I'd been exchanging comical memes during the week with a friend.
We expressed how we were drinking more than ever to numb this current existence of overwhelm, brought on by too much parenting, additional responsibilities, loss of space and identity.
We spoke of the groundhog that just won't be nudged. As you open your eyes. To the realisation. Ah yes, same as yesterday. All at home. Perfect.
I've realised the expectations I had of myself as a Mother prior to having children, are falling are trifle short of my enthusiasm and wanting to Mother in the present. Think Grand Canyon proportions. Eight years ago with a growing belly, I'd pictured myself in full on dressing up regalia, maybe a cape, on the floor with kids climbing over me like puppies and me hysterically joyful with well, um, Joy. Ahem.
But then. Here's the thing.
And there has to be a glimmer, right?! Because otherwise, that groundhog might as well lie on me starfish-like and never get off.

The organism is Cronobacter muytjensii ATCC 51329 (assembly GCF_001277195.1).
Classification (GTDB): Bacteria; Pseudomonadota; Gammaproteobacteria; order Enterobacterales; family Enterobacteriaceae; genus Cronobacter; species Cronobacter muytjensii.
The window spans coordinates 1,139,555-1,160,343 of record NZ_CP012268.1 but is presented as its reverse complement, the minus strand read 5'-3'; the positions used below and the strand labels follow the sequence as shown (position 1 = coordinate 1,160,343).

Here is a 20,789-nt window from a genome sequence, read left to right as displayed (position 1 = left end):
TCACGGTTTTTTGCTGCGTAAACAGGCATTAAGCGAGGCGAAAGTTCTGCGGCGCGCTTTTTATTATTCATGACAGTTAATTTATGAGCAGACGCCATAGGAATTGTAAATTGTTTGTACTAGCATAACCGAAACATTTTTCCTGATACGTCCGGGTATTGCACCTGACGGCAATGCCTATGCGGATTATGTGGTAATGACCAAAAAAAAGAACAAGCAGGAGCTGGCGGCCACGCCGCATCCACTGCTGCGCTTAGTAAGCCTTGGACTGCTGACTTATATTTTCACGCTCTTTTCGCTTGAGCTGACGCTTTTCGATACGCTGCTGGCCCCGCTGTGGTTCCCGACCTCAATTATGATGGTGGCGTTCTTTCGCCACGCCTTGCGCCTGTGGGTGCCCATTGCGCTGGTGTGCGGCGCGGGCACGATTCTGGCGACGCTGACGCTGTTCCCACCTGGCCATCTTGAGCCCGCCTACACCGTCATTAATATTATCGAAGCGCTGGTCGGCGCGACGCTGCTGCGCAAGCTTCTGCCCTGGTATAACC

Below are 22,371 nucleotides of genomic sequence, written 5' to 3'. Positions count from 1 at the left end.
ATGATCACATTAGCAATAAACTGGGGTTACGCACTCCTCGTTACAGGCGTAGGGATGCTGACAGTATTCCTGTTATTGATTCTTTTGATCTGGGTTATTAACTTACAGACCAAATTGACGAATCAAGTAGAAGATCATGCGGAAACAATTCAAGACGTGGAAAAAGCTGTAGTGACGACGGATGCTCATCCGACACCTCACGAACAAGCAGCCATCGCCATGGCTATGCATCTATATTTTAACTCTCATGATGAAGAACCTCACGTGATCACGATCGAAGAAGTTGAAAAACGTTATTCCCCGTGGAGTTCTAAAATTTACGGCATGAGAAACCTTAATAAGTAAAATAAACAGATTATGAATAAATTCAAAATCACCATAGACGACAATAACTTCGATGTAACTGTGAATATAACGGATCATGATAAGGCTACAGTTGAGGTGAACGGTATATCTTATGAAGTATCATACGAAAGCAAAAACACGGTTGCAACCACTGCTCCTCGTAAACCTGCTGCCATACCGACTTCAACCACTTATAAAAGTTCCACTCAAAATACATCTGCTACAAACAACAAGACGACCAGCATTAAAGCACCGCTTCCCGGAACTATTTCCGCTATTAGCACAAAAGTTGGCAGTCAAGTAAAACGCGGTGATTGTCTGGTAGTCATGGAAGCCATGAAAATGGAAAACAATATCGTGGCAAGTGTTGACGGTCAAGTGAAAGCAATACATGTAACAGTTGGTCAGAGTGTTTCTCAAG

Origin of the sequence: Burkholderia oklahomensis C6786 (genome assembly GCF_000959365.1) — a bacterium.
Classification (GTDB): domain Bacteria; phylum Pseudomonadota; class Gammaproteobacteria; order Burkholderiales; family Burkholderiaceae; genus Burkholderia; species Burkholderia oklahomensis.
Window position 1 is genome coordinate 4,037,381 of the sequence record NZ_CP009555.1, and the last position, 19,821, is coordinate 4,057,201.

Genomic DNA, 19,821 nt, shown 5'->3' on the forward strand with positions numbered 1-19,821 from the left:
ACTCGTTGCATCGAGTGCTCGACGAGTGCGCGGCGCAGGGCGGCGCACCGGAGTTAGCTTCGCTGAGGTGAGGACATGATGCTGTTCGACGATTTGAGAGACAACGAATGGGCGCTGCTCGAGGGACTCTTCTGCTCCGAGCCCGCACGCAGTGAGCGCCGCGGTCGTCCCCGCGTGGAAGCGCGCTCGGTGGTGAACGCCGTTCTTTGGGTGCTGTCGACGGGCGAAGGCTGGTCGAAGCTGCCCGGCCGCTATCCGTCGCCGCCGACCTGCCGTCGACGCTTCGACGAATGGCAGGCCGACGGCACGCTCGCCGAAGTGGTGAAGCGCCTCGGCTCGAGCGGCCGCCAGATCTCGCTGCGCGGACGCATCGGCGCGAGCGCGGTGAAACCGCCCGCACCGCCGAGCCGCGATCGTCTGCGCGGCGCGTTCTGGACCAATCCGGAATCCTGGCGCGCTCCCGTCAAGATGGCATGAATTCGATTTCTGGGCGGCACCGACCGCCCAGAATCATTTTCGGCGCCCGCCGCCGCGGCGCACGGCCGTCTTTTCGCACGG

As the boys sat on the kitchen high stools with cheeky eyes, one licking the lime green spatula, the other, the wooden spoon. Quick little fingers in a shared duck egg coloured mixing bowl with left over cake mixture. A wave of familiarity came over me.
I was reminded of something.
So precious. A memory.
Flashback. My sister and I stretched out in front of the TV, in our uniforms after school on a Friday. A china bowl each on our laps, fingers scooping out any chocolate icing scrapings or coffee buttercream dollops. And feeling like, this was the best. thing.ever.
Mum ran a tea room on a Saturday for ten years. She made all the cakes from scratch. If I was to compare those moments to all the holidays and things we did as a family together, that memory is undoubtedly, the one that stands out.
We were at home. We were relaxed. We felt safe.
As long as I have eggs to make cakes for eager little faces, I'll bake.
I hope they look back at this teeny, what could be seen as insignificant memory, and learn to appreciate the significance of the tiny things. The most precious memories carved from the most ordinary moments.
And I think especially now, ordinary is perfectly ok.